Over the past few months I’ve been looking into the shopping cart recovery software market. There’s been a few changes which might be of interest to you. Whether you’re buying or selling the software – it’s worth knowing this.
Over recent years, there have been more and more companies entering this market for the shopping cart recovery market. SeeWhy was the first in 2003, then companies SaleCycle followed in 2010. But it’s only been over the last years that the number of companies offering this software has proliferated.Triggered Messaging, Wired Marketing, Rejoiner among others are to name just a few.
This is generally a wider reflection of the general software market. As the cost of producing software has plummeted, and the ‘open-ness’ of APIs and plugins has risen – it’s easier than ever to create a tech startup. That means that more exist. As cart recovery software can offer so much value, and is such a lucrative market, it’s perhaps unsurprising that so many companies have joined in.
Naturally, with more competition comes falling prices. If you look at some of the newer startups in the market such as CloudIQ, they’re charging a fraction of what some the older-companies are charging.
This is generally because they’re looking to attract volume, rather than big clients. In their business plan, it’s better to have 1000 people paying you £100 a month. Rather than 100 businesses paying you £1000 a month. From the companies I’ve spoken to they’ve said they’re making this move to be more sustainable. That way you’re not too reliant on relationships that your key account managers and salespeople could hold onto if they switched companies.
That’s not to say that paying that extra money isn’t worth it. If you’re a Marks and Spencer or a big brand. You’ll want a SeeWhy or a SaleCycle because they’ll sort it all out for you. They’re at your beck and call. That support is all yours. Whereas if you’re a small e-commerce site, you probably need something much smaller, with self-service to fit your budget.
When I started writing about cart recovery, I came across the cart recovery pure plays like SaleCycle. But a lot of companies appear to offer cart recovery as part of a wider range of solutions and products. Barilliance for example, offer it alongside product recommendation tools.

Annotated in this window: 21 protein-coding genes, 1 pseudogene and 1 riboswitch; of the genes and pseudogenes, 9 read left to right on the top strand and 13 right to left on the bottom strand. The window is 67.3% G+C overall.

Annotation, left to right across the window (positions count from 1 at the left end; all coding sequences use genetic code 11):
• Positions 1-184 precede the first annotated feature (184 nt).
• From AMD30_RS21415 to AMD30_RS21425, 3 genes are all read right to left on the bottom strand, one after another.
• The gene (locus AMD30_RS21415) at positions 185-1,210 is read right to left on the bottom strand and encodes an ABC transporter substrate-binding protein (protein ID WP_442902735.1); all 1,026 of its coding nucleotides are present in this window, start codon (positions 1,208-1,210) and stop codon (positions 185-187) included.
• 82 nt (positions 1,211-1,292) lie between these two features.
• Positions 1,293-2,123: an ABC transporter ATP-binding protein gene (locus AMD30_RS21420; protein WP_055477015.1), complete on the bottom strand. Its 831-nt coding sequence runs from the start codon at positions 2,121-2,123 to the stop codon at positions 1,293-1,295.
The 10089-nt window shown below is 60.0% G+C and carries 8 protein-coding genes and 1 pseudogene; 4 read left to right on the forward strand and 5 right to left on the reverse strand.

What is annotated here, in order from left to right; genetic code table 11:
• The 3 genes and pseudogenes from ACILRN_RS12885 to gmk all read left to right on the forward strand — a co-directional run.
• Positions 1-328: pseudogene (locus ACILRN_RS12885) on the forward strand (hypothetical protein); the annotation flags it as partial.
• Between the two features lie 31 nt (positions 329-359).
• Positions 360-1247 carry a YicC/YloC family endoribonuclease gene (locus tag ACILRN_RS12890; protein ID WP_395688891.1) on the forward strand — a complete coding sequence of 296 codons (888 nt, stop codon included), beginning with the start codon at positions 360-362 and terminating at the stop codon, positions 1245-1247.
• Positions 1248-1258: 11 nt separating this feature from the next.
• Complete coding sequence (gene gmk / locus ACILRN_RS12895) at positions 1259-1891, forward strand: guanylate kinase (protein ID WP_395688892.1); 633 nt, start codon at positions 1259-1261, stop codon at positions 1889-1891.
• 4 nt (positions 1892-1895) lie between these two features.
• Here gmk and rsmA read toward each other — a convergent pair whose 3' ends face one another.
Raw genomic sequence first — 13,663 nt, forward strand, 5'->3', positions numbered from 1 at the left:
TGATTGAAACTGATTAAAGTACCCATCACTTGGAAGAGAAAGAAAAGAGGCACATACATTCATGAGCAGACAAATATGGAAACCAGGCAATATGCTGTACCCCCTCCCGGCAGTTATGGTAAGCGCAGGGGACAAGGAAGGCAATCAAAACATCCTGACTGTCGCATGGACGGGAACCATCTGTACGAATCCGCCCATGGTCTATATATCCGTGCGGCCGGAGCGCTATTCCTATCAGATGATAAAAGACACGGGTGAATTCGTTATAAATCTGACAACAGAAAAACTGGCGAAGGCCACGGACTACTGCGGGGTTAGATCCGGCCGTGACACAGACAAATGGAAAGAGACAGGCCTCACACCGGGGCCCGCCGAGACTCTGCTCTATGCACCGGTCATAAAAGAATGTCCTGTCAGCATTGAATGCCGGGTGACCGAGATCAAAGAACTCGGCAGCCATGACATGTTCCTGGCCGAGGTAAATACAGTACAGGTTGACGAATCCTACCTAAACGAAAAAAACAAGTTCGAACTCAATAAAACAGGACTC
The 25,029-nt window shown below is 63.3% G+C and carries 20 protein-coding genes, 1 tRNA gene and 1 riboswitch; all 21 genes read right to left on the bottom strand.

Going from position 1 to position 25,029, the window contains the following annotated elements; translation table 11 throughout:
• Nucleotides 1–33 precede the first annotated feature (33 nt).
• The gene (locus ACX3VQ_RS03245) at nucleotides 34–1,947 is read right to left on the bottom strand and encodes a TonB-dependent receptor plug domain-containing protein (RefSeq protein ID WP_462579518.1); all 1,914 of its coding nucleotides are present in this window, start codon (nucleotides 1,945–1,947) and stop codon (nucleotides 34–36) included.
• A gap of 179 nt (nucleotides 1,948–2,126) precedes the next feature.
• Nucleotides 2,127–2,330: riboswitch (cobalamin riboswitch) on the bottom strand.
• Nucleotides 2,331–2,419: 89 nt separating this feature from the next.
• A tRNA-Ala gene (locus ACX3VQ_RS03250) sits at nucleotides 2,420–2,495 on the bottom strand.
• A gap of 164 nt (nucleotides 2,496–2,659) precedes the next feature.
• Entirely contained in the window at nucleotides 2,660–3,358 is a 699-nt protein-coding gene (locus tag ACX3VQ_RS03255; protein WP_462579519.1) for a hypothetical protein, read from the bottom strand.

Some companies would prefer to stay pure-plays, for simplicity’s sake. And others want to branch out to offer e-commerce tools.
As the price drops, and cart recovery software becomes a lot more affordable, it means more small businesses can use it. Small e-Commerce sites can now use software that was once limited to companies like Amazon and mega-corporate companies.
This is good news because everyone can start recovering more sales from their abandoned shopping carts.
The market for cart recovery software is changing, and becoming more commoditised like lots of things in the world. But it’s still growing at a ferocious pace. Only 14% of online retailers use the software at the moment according to a few surveys I’ve seen.
If you’re buying this means it’s probably better to not tie yourself into a long contract, because prices are likely to come down in future, and you’re likely to get more for your money.
If you’re a software provider, more competition isn’t necessarily a bad thing. The companies I’ve spoken to seem be making fairly healthy profits and have fairly stretched resources. However as the market matures a bit more, there’ll need to be more innovation and constant A/B testing to hold onto big clients and get a fatter chunk of the market.